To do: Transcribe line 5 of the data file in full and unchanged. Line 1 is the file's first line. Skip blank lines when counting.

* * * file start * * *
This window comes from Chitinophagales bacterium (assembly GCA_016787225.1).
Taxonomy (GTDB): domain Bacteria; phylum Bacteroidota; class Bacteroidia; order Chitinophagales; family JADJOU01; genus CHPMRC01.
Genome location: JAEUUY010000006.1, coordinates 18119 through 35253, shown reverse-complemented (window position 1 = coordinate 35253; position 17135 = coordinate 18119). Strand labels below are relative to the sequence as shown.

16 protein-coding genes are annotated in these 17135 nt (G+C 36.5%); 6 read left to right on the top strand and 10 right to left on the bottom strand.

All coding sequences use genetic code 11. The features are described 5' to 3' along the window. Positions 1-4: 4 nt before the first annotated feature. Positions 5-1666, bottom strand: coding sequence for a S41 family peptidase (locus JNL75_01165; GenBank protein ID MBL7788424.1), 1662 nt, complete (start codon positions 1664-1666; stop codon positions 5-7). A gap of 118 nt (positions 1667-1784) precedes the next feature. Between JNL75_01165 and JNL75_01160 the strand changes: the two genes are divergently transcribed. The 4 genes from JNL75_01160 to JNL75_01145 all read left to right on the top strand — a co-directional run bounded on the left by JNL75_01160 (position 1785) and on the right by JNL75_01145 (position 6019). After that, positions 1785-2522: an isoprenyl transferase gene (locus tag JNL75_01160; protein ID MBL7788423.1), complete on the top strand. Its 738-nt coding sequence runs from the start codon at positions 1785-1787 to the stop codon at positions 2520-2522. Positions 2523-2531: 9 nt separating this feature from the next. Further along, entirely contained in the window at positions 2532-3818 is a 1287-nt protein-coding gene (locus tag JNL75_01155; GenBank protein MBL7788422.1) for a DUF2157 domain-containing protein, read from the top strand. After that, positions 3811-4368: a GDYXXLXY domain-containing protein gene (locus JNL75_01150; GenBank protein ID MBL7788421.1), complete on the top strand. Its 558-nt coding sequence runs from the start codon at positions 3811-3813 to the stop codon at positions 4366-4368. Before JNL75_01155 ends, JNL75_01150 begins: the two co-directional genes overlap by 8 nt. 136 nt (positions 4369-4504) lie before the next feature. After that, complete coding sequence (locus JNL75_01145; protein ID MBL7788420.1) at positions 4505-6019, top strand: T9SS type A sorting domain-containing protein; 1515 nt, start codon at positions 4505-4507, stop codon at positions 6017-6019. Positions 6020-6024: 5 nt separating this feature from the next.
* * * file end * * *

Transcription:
All coding sequences use genetic code 11. The features are described 5' to 3' along the window. Positions 1-4: 4 nt before the first annotated feature. Positions 5-1666, bottom strand: coding sequence for a S41 family peptidase (locus JNL75_01165; GenBank protein ID MBL7788424.1), 1662 nt, complete (start codon positions 1664-1666; stop codon positions 5-7). A gap of 118 nt (positions 1667-1784) precedes the next feature. Between JNL75_01165 and JNL75_01160 the strand changes: the two genes are divergently transcribed. The 4 genes from JNL75_01160 to JNL75_01145 all read left to right on the top strand — a co-directional run bounded on the left by JNL75_01160 (position 1785) and on the right by JNL75_01145 (position 6019). After that, positions 1785-2522: an isoprenyl transferase gene (locus tag JNL75_01160; protein ID MBL7788423.1), complete on the top strand. Its 738-nt coding sequence runs from the start codon at positions 1785-1787 to the stop codon at positions 2520-2522. Positions 2523-2531: 9 nt separating this feature from the next. Further along, entirely contained in the window at positions 2532-3818 is a 1287-nt protein-coding gene (locus tag JNL75_01155; GenBank protein MBL7788422.1) for a DUF2157 domain-containing protein, read from the top strand. After that, positions 3811-4368: a GDYXXLXY domain-containing protein gene (locus JNL75_01150; GenBank protein ID MBL7788421.1), complete on the top strand. Its 558-nt coding sequence runs from the start codon at positions 3811-3813 to the stop codon at positions 4366-4368. Before JNL75_01155 ends, JNL75_01150 begins: the two co-directional genes overlap by 8 nt. 136 nt (positions 4369-4504) lie before the next feature. After that, complete coding sequence (locus JNL75_01145; protein ID MBL7788420.1) at positions 4505-6019, top strand: T9SS type A sorting domain-containing protein; 1515 nt, start codon at positions 4505-4507, stop codon at positions 6017-6019. Positions 6020-6024: 5 nt separating this feature from the next.